Perceptions of Quality Life in Hamilton’s Neighbourhood Hubs: A Qualitative Analysis
This paper examines perceptions of quality of life in Hamilton, Ontario, Canada from the perspective of residents and key community stakeholders. A series of eight focus groups were conducted. Six sessions were held with residents of neighbourhood “hubs”, areas characterized by high levels of poverty. The following themes were highlighted as significant to neighbourhood quality of life: (1) housing quality and affordability (2) diversity and cultural integration; (3) crime and safety; (4) community engagement and recreation; (5) green space and the physical environment, and; (6) transportation. Two focus groups were then conducted with key informants who provided recommendations for improving quality of life and discussed relevant policy issues such as employment and income security. The findings of the focus groups resonate with local research and policy action in Hamilton, including a new Neighbourhood Development Strategy for the City. This research advocates for decision-makers to support and work alongside context-based, resident-led community development efforts. The hub model, as well as Hamilton’s broader neighbourhood-based research and community development approach may assist social researchers, civic leaders and various levels of government across Canada as they work to improve quality of life in their communities. Copyright Springer Science+Business Media B.V. 2012
If you experience problems downloading a file, check if you have the proper application to view it first. In case of further problems read the IDEAS help page. Note that these files are not on the IDEAS site. Please be patient as the files may be large.
As the access to this document is restricted, you may want to look for a different version under "Related research" (further below) or search for a different version of it.
Volume (Year): 108 (2012)
Issue (Month): 2 (September)
|Contact details of provider:|| Web page: http://www.springer.com|
|Order Information:||Web: http://www.springer.com/economics/journal/11135|
References listed on IDEAS
Please report citation or reference errors to , or , if you are the registered author of the cited work, log in to your RePEc Author Service profile, click on "citations" and make appropriate adjustments.:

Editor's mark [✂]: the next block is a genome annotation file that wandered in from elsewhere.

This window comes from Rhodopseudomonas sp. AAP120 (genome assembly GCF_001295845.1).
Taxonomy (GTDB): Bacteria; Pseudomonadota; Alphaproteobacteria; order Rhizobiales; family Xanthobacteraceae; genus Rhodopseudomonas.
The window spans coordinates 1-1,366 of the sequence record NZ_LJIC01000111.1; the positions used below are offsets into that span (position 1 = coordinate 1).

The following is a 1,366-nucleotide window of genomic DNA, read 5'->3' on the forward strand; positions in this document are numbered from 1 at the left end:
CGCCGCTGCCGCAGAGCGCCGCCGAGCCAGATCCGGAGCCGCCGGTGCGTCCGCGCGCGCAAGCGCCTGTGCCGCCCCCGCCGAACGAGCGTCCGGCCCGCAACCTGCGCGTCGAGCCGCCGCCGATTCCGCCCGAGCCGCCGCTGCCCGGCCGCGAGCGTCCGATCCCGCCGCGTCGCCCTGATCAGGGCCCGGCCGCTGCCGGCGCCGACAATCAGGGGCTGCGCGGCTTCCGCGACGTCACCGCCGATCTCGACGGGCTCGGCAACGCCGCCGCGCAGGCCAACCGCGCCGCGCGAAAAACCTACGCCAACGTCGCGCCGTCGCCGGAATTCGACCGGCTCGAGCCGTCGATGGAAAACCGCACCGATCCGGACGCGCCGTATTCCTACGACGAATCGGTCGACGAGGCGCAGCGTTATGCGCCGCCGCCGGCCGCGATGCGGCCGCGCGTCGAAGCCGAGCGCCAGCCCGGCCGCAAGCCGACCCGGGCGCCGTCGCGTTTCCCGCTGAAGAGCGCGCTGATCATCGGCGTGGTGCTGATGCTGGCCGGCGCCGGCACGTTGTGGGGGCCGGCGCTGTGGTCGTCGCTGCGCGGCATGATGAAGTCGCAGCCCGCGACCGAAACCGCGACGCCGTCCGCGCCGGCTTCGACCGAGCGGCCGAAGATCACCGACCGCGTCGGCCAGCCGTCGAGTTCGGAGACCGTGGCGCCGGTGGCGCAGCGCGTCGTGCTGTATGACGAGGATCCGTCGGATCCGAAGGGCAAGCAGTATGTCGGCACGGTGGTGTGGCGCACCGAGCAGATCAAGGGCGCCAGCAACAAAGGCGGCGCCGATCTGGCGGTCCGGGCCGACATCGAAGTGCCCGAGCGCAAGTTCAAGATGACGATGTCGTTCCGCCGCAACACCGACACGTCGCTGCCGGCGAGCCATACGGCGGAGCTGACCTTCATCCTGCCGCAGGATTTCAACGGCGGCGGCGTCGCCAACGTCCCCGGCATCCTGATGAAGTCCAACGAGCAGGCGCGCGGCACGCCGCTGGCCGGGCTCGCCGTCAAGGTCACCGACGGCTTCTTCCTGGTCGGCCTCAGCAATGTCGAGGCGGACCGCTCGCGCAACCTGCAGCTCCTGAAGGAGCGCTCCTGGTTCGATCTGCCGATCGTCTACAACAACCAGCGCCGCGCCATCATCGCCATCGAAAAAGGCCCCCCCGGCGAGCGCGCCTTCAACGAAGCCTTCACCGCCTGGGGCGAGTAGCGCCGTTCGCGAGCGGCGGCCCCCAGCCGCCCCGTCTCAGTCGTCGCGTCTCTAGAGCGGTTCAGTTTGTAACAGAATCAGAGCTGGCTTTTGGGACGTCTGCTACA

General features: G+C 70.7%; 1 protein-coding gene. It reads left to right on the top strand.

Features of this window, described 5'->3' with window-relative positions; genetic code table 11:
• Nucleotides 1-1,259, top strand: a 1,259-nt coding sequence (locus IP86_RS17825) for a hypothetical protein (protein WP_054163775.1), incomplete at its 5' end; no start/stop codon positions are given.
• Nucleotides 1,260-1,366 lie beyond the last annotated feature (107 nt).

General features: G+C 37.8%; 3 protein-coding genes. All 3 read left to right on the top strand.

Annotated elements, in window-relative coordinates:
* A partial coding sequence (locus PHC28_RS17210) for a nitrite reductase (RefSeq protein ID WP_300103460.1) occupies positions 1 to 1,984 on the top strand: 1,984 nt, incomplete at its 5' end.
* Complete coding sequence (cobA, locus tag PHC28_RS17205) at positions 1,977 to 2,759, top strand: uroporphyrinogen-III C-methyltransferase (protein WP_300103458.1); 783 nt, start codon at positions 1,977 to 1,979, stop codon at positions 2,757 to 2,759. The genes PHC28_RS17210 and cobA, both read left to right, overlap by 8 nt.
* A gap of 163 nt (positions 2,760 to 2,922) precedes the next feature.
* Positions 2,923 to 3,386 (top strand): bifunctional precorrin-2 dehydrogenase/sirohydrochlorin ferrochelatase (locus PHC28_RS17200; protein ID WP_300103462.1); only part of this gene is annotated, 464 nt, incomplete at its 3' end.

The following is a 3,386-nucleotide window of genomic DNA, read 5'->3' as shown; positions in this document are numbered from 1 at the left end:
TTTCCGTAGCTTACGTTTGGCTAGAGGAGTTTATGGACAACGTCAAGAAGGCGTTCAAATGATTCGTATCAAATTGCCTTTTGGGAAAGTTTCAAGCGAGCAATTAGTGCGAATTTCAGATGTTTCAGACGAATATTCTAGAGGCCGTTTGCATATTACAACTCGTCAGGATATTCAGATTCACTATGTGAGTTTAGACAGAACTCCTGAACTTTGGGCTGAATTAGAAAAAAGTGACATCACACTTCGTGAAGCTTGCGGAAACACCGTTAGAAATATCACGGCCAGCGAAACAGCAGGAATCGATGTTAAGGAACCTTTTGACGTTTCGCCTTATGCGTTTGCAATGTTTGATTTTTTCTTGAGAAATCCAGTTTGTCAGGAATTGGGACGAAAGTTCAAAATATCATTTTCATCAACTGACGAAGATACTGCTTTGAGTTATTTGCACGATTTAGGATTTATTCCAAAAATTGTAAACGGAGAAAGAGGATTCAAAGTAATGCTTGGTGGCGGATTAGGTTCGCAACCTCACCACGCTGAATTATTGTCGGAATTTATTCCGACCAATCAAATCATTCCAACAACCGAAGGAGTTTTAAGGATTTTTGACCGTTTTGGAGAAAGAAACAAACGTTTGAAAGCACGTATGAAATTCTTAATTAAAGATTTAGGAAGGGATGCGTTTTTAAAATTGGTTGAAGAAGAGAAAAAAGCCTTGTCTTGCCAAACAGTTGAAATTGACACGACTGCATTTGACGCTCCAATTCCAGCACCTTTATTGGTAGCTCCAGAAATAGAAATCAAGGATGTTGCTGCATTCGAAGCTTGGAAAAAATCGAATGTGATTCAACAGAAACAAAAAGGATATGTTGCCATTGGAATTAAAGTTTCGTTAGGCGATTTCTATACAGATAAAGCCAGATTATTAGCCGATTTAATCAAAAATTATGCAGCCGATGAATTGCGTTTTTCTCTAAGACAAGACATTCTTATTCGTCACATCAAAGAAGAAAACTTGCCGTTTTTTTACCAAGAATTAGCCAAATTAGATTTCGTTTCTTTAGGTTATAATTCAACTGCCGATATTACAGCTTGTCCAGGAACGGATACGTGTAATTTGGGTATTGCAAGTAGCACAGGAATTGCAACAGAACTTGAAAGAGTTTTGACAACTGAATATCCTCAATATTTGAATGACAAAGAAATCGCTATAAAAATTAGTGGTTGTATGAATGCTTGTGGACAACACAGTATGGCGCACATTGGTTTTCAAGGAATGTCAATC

- Livia Kellett & Lyla Peter & Kelley Moore, 2008. "The City of Saskatoon’s Local Area Planning Program: A Case Study," Social Indicators Research: An International and Interdisciplinary Journal for Quality-of-Life Measurement, Springer, vol. 85(1), pages 159-167, January.
- Veenstra, Gerry & Luginaah, Isaac & Wakefield, Sarah & Birch, Stephen & Eyles, John & Elliott, Susan, 2005. "Who you know, where you live: social capital, neighbourhood and health," Social Science & Medicine, Elsevier, vol. 60(12), pages 2799-2818, June.
When requesting a correction, please mention this item's handle: RePEc:spr:soinre:v:108:y:2012:i:2:p:299-315. See general information about how to correct material in RePEc.
For technical questions regarding this item, or to correct its authors, title, abstract, bibliographic or download information, contact: (Sonal Shukla)or (Rebekah McClure)
If you have authored this item and are not yet registered with RePEc, we encourage you to do it here. This allows to link your profile to this item. It also allows you to accept potential citations to this item that we are uncertain about.
If references are entirely missing, you can add them using this form.
If the full references list an item that is present in RePEc, but the system did not link to it, you can help with this form.
If you know of missing items citing this one, you can help us creating those links by adding the relevant references in the same way as above, for each refering item. If you are a registered author of this item, you may also want to check the "citations" tab in your profile, as there may be some citations waiting for confirmation.
Please note that corrections may take a couple of weeks to filter through the various RePEc services.